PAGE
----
India’s top IT firms are increasing digital project prices to cover the cost of hiring skilled IT workers in an increasingly competitive market. The competition for digital skills is also resulting in high attrition rates for them — and perhaps also in the enterprise as IT workers are lured elsewhere.
Among the largest IT service providers, TCS has done the best job of retaining staff with an attrition rate of 15.3%. Wipro’s rate was 22.7%, and Infosys’ 25%, the companies recently reported. While the three want to hire more talent, they are preparing to pass on the cost that comes with it by increasing the price of digital projects for their clients.
Wipro CFO Jatin Dalal told financial analysts, “We are definitely seeing a slight positive step on pricing.” One reason for the increasing price is the scarcity of certain skills in the marketplace, he said in a conference call to discuss the last quarter’s earnings.
Deloitte India’s partner and TMT leader PN Sudarshan told CIO India that newer technology areas like cloud, data analytics, cybersecurity will command premium pricing. “Coming at the time of elevated attrition levels in niche technology areas and skillsets, some of this cost will also be priced in,” he said.
Analyst firm IDC sees employee costs as the major contributing factor for the rise in digital project pricing. “Since last two years, due to COVID-19, there has been a drop in business travel, and most the employees are not using the office facilities. Despite that, if we see a cost escalation, it should be attributed majorly to employee costs,” said Sharath Srinivasamurthy, research director, enterprise solutions and ICT practices at IDC India.
The CEOs of Infosys and TCS also commented on the price pressures in their latest earnings calls. Infosys CEO Salil Parekh said his company is negotiating on pricing and communicating the value that they deliver through digital programs. He also mentioned the increase in wages. TCS CEO Rajesh Gopinath said there would be an uptick in pricing in the current quarter: “In long-term existing customer relationships we will need to be more nuanced about it, but overall there is definitely an expectation of a rising pricing.”
At Gartner, senior director analyst DD Mishra warned that by engaging in this kind of price escalation, companies risk of losing competitiveness and impacting overall ROI: “The price of services and resources will escalate in the medium term due to a surge in demand. It will be difficult to speculate any number at this point, but at a minimum, 10-20% price escalation may happen, which can be higher depending on many other variables.”
Top IT firms are major recruiters of IT talent, but CIOs shouldn’t only be worried about losing IT staff to the big players: There’s a strong demand for IT talent among startups too, and for some IT workers they may seem a more attractive destination.
“Startups are known to be working on cutting edge technologies, and for skilled resources, start-ups are looking more attractive from a pay as well as a growth perspective,” said IDC’s Srinivasamurthy. “Hence, there is an escalation in costs of digitally skilled resources. IT firms need to compete with these start-ups to get the best of the talent and invariably end up paying more to acquire them.”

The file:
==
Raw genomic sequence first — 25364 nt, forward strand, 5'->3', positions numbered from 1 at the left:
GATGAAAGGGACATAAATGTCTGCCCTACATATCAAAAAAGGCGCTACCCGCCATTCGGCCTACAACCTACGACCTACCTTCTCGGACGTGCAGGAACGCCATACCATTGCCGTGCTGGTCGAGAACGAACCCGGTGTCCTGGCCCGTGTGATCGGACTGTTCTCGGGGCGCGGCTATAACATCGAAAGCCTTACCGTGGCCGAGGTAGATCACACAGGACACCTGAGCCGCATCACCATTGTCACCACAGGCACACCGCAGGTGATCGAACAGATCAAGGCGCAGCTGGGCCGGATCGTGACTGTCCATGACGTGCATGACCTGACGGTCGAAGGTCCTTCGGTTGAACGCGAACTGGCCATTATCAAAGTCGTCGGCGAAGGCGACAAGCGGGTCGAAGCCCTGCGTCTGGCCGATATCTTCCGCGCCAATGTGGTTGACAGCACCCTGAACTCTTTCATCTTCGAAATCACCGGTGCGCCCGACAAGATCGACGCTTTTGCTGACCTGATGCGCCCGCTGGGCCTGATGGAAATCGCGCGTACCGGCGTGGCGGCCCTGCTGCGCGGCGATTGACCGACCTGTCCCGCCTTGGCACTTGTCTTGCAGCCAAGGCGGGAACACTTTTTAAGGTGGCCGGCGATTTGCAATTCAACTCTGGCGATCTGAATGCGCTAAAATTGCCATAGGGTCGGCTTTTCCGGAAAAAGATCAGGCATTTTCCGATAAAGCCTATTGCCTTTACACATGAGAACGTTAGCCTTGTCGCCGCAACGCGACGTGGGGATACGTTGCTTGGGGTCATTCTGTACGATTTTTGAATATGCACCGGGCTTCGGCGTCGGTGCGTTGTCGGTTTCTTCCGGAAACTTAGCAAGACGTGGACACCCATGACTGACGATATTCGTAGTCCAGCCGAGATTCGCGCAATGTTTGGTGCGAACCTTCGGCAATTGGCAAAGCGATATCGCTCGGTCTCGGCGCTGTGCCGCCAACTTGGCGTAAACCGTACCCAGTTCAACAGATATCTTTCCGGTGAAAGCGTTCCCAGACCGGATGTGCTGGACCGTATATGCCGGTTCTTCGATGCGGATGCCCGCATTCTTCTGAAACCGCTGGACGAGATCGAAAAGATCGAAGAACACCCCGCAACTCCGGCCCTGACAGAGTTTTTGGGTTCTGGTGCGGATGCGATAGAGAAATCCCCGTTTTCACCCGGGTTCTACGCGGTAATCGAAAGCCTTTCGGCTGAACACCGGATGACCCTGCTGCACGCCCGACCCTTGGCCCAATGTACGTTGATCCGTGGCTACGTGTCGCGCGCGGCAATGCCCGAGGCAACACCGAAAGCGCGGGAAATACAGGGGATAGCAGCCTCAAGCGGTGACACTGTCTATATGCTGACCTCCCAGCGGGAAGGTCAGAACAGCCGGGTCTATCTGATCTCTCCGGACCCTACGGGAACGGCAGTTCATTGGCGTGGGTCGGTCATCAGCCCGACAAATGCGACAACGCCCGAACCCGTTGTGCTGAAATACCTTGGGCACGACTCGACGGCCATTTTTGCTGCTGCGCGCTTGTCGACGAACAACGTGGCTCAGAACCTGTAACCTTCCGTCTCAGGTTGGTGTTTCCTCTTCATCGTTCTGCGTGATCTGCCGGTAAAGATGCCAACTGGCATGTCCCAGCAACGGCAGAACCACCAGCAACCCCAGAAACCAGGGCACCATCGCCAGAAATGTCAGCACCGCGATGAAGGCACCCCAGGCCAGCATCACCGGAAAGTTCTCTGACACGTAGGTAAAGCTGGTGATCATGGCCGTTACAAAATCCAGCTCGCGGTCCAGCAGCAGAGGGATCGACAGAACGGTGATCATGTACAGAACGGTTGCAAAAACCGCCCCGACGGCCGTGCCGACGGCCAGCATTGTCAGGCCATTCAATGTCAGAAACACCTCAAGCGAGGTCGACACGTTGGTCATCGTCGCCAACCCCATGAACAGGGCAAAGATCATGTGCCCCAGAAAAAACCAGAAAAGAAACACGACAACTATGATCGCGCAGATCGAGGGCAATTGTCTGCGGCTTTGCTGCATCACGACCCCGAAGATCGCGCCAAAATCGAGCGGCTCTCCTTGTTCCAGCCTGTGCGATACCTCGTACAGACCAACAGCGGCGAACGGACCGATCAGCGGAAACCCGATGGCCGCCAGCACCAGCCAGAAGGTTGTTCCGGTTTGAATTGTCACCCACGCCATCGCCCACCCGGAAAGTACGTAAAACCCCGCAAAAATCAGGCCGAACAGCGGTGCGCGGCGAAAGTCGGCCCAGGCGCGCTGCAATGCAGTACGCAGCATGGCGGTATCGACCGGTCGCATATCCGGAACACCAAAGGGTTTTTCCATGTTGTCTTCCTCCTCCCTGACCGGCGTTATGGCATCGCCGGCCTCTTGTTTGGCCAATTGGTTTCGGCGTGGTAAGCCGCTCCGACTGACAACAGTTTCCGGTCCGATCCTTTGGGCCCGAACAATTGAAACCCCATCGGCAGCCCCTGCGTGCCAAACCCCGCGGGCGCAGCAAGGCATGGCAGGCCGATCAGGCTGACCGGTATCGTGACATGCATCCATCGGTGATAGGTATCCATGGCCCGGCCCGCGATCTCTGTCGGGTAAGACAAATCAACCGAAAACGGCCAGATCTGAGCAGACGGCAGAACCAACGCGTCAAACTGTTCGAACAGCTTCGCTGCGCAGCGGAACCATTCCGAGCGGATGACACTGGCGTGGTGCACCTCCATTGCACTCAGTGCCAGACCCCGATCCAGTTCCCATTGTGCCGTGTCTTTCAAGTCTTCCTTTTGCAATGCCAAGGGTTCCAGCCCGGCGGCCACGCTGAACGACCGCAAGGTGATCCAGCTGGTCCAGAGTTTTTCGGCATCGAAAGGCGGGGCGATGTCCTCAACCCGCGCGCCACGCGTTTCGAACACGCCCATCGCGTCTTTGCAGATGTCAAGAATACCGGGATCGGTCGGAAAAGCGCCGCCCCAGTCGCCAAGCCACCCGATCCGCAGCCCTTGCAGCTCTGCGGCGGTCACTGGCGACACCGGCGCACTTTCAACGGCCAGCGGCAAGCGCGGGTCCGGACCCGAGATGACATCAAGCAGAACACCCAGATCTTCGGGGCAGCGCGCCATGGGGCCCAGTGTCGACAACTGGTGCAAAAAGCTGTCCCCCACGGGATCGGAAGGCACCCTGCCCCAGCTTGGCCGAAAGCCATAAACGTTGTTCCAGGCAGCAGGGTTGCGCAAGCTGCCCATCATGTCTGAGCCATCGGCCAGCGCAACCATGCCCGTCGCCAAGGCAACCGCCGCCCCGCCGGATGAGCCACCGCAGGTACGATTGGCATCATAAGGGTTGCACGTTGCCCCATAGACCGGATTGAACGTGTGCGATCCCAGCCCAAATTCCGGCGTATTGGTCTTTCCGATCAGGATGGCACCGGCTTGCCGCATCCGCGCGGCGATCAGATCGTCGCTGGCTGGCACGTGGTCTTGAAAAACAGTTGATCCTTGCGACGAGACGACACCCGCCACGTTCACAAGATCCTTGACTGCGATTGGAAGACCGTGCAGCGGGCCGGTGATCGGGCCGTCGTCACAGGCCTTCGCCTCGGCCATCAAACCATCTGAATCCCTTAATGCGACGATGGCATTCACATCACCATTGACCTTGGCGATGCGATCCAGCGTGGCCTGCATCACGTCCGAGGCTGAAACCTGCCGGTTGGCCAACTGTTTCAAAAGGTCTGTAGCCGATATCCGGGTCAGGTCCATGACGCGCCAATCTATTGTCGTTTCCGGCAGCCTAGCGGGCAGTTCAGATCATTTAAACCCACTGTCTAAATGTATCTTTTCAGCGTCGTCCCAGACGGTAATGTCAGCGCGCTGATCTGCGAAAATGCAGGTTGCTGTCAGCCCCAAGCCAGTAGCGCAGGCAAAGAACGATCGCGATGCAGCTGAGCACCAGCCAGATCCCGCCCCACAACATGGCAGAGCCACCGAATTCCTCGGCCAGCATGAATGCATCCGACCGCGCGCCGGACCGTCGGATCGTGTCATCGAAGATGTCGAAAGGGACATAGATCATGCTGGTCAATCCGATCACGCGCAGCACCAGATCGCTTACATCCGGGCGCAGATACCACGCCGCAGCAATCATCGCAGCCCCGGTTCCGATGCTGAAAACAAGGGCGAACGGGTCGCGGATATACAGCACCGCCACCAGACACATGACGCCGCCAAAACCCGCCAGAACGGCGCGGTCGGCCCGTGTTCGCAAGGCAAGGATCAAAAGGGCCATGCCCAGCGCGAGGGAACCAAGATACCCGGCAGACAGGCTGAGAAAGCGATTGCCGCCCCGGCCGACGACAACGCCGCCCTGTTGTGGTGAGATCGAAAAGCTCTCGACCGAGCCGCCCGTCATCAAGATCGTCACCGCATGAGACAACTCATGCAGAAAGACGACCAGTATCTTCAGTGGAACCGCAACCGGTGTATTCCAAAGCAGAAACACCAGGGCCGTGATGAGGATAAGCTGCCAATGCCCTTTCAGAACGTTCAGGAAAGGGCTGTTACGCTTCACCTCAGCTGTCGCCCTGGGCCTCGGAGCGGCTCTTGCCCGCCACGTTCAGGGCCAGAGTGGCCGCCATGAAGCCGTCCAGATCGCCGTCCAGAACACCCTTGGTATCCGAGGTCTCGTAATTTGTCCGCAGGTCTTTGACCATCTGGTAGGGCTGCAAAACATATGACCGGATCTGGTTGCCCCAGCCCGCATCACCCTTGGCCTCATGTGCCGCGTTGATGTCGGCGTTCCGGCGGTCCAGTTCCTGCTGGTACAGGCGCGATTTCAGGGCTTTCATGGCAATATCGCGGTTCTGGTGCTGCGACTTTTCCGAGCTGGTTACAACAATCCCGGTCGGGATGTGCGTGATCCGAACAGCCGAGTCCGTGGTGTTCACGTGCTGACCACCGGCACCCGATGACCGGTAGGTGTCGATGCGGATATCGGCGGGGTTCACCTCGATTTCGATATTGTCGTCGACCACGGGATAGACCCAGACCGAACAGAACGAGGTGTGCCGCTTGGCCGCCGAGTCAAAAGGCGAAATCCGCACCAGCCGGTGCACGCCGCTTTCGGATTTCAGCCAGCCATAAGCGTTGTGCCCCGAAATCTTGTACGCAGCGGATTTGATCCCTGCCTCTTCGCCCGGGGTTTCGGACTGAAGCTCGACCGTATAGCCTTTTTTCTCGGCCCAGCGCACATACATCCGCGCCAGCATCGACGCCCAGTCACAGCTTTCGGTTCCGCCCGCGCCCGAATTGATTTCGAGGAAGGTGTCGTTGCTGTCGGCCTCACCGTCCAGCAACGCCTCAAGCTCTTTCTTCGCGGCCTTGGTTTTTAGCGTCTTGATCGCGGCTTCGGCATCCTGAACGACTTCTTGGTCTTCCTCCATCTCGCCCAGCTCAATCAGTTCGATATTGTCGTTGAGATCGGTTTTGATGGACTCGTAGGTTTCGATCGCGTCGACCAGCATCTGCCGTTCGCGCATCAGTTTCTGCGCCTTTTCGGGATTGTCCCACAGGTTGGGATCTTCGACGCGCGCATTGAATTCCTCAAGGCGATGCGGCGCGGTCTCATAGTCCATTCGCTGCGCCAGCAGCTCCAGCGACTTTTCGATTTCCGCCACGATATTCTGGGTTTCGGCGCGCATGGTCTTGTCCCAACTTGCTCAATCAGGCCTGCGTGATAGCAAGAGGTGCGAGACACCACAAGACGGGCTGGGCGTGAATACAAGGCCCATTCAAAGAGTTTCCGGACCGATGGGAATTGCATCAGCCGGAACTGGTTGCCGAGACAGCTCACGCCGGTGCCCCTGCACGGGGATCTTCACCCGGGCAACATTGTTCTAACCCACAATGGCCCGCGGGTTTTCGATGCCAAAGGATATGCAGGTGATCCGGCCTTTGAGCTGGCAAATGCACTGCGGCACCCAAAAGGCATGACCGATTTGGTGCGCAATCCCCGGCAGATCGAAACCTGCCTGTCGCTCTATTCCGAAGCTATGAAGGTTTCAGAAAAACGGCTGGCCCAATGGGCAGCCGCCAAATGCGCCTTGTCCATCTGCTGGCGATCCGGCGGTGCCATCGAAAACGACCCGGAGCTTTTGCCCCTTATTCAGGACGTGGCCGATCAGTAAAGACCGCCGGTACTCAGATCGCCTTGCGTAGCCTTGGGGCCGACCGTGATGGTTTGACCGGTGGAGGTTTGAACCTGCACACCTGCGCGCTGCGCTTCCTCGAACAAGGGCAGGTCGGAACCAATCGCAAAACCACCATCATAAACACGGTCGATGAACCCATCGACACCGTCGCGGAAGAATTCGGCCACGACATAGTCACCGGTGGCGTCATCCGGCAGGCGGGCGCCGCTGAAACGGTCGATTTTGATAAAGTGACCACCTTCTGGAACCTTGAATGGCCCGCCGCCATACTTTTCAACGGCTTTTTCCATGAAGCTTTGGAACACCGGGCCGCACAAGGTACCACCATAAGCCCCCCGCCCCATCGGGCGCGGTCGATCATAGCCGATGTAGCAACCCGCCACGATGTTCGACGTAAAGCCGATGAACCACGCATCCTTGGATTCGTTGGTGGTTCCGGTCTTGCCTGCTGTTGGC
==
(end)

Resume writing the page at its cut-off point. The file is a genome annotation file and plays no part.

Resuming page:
So should CIOs give up on hiring for now, and simply contract out for services?
Not so fast, said Gartner’s Mishra: Another risk that the skills shortage brings is that progress on outsourced projects can slow if providers try to fill the gap using junior resources. This may lead to quality issues.
“A supply-side issue will translate into a demand-side problem and further complicate the overall situation. The only good news is that providers may see better than average growth in revenue for the short term. Some acceleration in digital transformation and cloud adoption will go up, which may have long-term opportunities, but managing this situation will be challenging in the medium term.”
IDC’s Srinivasamurthy said the sudden surge on the demand side will put pressure on the supply side as IT firms need to have highly skilled delivery teams in place. The challenge here is that it isn’t easy to have skills across digital technologies in IT firms. When new technologies evolve, building that skill base in any country takes time.
“For example, skills around AI, machine learning, data science are in demand and there are not enough experienced resources who can deliver complex projects that can deliver business value,” he said. While IT firms have invested in reskilling existing talent, the demand is high to meet the requirements with reskilled resources.
“Cost of IT will go up and CIOs need have a justification for the business value the IT investments deliver. However, CIOs need to realize that new-age solutions come with a price but can deliver benefits like never before,” he said.
If CIOs have the right project in place, this could turn out to be a big opportunity for them, he said. New technologies will enable CIOs to come up with new business models, new ways of engaging with customers and employees, and to build operational efficiencies at an accelerated pace. “It is a great opportunity to build capability on digital skills. If they can articulate business value to their clients, they can still command a premium pricing in their deals.”
In the medium term, another way employers of IT workers can help bridge the skillset gap is to make sure professional colleges and institutions introduce digital technologies as a part of the curriculum so that they can train industry-ready resources, Srinivasan concluded.